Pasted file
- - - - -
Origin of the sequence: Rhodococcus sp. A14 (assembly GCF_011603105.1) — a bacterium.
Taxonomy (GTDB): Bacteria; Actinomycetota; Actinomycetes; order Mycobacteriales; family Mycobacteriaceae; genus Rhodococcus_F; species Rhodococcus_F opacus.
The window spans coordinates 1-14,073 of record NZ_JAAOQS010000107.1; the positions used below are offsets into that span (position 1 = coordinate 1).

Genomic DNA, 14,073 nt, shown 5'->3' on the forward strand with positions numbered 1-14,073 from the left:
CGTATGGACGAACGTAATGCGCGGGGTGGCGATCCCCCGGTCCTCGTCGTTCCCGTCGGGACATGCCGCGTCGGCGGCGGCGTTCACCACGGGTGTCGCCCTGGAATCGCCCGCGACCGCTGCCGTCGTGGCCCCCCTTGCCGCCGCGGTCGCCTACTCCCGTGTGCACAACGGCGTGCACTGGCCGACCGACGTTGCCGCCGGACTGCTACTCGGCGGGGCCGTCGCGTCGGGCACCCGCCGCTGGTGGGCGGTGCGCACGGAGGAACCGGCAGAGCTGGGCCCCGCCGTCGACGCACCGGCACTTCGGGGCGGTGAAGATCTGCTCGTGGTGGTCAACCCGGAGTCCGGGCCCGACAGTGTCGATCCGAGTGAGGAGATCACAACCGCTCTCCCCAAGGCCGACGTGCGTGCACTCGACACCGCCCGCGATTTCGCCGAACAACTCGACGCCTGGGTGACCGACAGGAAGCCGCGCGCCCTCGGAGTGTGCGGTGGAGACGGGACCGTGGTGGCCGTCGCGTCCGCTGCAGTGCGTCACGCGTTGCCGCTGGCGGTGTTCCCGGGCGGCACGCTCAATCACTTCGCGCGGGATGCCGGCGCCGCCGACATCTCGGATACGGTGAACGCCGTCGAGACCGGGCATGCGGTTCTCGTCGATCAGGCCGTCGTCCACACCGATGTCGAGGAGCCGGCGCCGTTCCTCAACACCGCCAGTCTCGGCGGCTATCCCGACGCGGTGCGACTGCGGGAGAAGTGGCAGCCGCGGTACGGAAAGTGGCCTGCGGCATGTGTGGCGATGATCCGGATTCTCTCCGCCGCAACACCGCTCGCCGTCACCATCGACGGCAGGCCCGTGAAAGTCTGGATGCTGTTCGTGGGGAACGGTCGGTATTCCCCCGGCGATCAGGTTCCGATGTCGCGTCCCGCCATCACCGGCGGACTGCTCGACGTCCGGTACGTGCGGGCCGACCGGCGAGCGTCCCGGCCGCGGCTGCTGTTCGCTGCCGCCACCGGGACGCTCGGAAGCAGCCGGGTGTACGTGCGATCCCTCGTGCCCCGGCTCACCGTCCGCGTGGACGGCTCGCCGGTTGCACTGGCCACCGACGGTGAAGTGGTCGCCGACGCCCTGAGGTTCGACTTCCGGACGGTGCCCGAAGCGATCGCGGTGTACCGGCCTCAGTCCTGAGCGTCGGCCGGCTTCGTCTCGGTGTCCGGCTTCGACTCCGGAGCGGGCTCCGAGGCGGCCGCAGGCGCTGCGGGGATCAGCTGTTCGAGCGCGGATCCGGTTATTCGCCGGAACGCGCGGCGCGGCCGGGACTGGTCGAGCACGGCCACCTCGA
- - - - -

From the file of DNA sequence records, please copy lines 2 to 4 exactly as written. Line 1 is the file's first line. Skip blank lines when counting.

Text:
Taxonomy (GTDB): Bacteria; Actinomycetota; Actinomycetes; order Mycobacteriales; family Mycobacteriaceae; genus Rhodococcus_F; species Rhodococcus_F opacus.
The window spans coordinates 1-14,073 of record NZ_JAAOQS010000107.1; the positions used below are offsets into that span (position 1 = coordinate 1).

Genomic DNA, 14,073 nt, shown 5'->3' on the forward strand with positions numbered 1-14,073 from the left: